Kansas-Missouri athletic rivalries are at least temporarily on hold, but enforcing a moratorium on business competition may be a taller order.
Missouri Gov. Jay Nixon issued a strong message last week in a speech to the Greater Kansas City Chamber of Commerce asking Kansas Gov. Sam Brownback to join him in pushing for legislation that would formalize a moratorium on using tax incentives to lure companies across the state line inside the Kansas City metropolitan area.
Nixon and Kansas City civic leaders, who also are supporting the moratorium, have a point. Metropolitan communities give up tax revenue by offering tax incentives and bonds to attract new businesses, but when businesses take advantage of those incentives to simply move across the state line, the economic benefit to the area is largely a wash.
A major factor in this debate, according to Kansas City news reports, are incentive programs that allow companies that move to retain their employees’ state income tax for set periods. The Kansas PEAK program allows firms to keep 95 percent of withholding taxes for up to seven years. The Missouri Quality Jobs program allows firms to keep up to 100 percent of those taxes for a set period.
According to statistics cited a year ago by Bill Hall, president of the Hall Family Foundation in Kansas City, Kansas and Missouri had forgiven $191 million in income taxes since 2009. During that time, Hall estimated, Kansas attracted 3,030 jobs across the state line and Missouri attracted 2,514. So for their $191 million investment, Kansas has a net gain and Missouri had a net loss of 516 jobs.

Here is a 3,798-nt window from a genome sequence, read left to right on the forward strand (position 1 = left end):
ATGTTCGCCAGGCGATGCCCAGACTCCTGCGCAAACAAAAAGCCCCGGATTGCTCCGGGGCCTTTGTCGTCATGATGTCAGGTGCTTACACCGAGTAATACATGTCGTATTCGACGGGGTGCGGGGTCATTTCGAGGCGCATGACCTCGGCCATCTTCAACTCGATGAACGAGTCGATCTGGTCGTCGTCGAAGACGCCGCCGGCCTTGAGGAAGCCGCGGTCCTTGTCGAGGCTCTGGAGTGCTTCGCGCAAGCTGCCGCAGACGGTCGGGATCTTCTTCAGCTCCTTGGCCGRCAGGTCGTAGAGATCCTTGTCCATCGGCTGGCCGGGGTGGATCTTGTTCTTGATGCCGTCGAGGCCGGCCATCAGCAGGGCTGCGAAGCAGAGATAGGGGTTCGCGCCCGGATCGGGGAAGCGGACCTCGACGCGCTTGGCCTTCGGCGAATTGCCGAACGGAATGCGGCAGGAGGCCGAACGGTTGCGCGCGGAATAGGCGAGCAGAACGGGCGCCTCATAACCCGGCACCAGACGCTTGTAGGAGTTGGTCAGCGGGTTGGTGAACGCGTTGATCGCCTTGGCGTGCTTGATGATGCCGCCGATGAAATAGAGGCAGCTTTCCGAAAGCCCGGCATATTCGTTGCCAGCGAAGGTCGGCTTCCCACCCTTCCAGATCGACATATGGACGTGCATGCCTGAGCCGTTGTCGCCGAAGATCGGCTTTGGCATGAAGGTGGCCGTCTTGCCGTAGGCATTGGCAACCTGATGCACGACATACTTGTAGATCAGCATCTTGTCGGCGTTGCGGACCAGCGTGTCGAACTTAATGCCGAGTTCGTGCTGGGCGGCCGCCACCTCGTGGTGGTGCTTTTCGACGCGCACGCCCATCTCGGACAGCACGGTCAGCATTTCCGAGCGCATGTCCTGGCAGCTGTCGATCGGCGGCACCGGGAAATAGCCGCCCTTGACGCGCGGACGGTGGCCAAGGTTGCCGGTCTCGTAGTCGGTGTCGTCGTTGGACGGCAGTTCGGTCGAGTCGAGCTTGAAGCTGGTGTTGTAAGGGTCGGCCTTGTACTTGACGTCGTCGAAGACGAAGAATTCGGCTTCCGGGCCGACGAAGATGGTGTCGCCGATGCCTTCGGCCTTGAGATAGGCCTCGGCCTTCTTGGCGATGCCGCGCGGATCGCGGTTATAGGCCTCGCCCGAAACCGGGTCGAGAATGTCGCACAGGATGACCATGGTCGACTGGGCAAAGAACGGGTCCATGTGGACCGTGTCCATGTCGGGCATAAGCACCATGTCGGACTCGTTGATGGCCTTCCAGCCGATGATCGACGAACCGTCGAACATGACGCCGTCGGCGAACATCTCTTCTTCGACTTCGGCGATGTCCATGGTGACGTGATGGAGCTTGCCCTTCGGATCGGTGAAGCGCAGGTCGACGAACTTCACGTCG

It doesn’t seem like a good use of taxpayer money. Ideally, officials on both sides of the state line should be directing most of their efforts and incentives toward attracting new businesses from outside the metropolitan area, thereby enhancing the whole area’s economy. In the highly competitive world of economic development, it’s difficult to know where to draw the line on this cross-state battle, but a moratorium narrowly targeted on Kansas City to curb the use of discretionary tax incentives to simply shuffle businesses across the state line could make sense.